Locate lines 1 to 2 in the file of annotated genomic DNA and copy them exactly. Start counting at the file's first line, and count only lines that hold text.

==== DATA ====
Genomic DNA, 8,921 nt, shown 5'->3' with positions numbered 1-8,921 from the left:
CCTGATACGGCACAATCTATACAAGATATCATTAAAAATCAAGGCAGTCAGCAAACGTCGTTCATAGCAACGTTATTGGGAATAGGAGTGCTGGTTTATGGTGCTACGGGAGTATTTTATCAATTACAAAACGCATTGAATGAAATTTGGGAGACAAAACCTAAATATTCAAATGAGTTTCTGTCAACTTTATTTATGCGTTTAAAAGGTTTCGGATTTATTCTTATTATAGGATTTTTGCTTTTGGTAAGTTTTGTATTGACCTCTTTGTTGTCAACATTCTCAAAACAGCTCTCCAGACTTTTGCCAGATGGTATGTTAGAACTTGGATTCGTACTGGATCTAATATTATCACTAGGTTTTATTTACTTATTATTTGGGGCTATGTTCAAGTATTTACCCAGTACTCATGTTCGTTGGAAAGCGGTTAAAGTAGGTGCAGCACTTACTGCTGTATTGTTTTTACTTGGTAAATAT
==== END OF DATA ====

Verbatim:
Genomic DNA, 8,921 nt, shown 5'->3' with positions numbered 1-8,921 from the left:
CCTGATACGGCACAATCTATACAAGATATCATTAAAAATCAAGGCAGTCAGCAAACGTCGTTCATAGCAACGTTATTGGGAATAGGAGTGCTGGTTTATGGTGCTACGGGAGTATTTTATCAATTACAAAACGCATTGAATGAAATTTGGGAGACAAAACCTAAATATTCAAATGAGTTTCTGTCAACTTTATTTATGCGTTTAAAAGGTTTCGGATTTATTCTTATTATAGGATTTTTGCTTTTGGTAAGTTTTGTATTGACCTCTTTGTTGTCAACATTCTCAAAACAGCTCTCCAGACTTTTGCCAGATGGTATGTTAGAACTTGGATTCGTACTGGATCTAATATTATCACTAGGTTTTATTTACTTATTATTTGGGGCTATGTTCAAGTATTTACCCAGTACTCATGTTCGTTGGAAAGCGGTTAAAGTAGGTGCAGCACTTACTGCTGTATTGTTTTTACTTGGTAAATAT